Learning objectives |
At the end of the course the student is able to:
• Reason in terms of scarcity, relative prices, income and substitution effects, demand and supply, markets and market imperfections, including in situations where uncertainty, interacting actors and asymmetric information play a role;
• Recognise microeconomic aspects in social problems and to analyse these aspects with a modelling approach (graphically as well as algebraically);
• Apply basic game theoretic concepts to achieve a better understanding of economic situations in which economic agents strategically interact;
• Apply psychological concepts to mainstream microeconomics to better understand the behaviour of economic agents;
• Recognise microeconomic aspects in social problems and to analyse these aspects with a modelling approach (graphically as well as algebraically) (essential skills academic reasoning and working and problem solving).
Cannot be followed by students Economics and Business Economics (U.S.E.). Cannot be combined with ECB1MI or EC1PME.|
This course is:
• Required in all Economics premaster programmes
This course is especially aimed at premaster students. It offers a profound introduction to modern microeconomics and game theory. It deals with questions like: What is the optimal consumption choice for a consumer given her preferences and income? When will a manager of a firm decide to expand production? Should monopolies be regulated and if so, how? When does it make sense for a firm to introduce a variable-wage payment scheme? Which attitudes to risk exist and how does this influence behaviour? How do firms operating in an oligopolistic market react to each other’s decisions? How does the existence of asymmetric information influence the efficiency of markets? Why do most people tend to procrastinate? Such questions, where economic decision-making is analysed in its institutional and psychological context, will be discussed in this course.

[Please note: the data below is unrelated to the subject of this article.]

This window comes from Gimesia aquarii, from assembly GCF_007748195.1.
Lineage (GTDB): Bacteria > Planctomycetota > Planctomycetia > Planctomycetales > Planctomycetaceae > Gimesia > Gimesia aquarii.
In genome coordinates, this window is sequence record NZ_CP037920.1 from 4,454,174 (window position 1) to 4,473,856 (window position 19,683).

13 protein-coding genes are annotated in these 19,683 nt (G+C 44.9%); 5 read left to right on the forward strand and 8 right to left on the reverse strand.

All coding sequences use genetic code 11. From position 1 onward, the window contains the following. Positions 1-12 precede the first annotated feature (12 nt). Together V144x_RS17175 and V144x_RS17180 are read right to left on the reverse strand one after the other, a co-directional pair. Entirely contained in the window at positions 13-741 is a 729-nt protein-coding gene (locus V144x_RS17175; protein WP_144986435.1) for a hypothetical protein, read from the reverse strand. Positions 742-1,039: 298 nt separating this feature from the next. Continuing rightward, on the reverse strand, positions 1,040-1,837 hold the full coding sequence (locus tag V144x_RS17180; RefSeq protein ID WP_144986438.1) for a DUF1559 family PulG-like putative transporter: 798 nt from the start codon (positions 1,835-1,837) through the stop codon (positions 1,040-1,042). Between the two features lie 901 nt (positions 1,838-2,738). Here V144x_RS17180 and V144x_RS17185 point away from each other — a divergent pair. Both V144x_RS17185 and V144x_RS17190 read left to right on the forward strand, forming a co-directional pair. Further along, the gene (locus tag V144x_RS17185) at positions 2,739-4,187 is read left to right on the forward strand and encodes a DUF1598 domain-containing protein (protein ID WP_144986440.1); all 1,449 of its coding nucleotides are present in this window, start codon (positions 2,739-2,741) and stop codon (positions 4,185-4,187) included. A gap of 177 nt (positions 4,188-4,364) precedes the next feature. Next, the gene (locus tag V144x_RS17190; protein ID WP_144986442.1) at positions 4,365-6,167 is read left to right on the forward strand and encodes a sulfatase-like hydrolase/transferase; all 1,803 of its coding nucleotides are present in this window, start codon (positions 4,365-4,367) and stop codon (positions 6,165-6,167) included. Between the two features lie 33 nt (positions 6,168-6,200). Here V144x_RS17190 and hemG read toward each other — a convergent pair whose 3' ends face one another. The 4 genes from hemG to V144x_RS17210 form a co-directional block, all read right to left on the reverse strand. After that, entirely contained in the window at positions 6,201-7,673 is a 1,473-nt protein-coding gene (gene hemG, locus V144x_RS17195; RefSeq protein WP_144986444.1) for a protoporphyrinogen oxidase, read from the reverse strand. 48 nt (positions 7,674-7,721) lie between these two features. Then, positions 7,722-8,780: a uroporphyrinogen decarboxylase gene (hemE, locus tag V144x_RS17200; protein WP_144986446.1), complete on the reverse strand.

• Being able to solve problems (identifying the problem, devising a path towards the solution, following this path, verifying the outcome) for more complex assignments.
• Being able to identify, interpret and critically evaluate the main line of reasoning, for more complex problems.
• Being able to evaluate evidence in text and presentations for more complex problems.
Academic reasoning and working
• Thinking conceptually, thinking in terms of theory.
• Asking critical questions, having a curiosity-driven and critical attitude.
• Analysing questions from different perspectives.
• Identifying links between problems.
Lectures (once weekly) and tutorials (twice weekly).
• Mid-term examination, multiple choice questions (40% of the final grade);
• End-term examination, open questions (60% of the final grade).
Adequate preparation of, and active participation in 80% of the lectures and tutorials. If the student is present during a meeting but is not adequately prepared, the student can stay during the meeting but the presence does not add to the fulfilment of the effort requirement.
In case online access is required for this course and you are not in the position to buy the access code, you are advised to contact the course coordinator for an alternative solution. Please note that access codes are not re-usable meaning that codes from second hand books do not work, as well as access codes from books with a different ISBN number. Separate or spare codes are usually not available.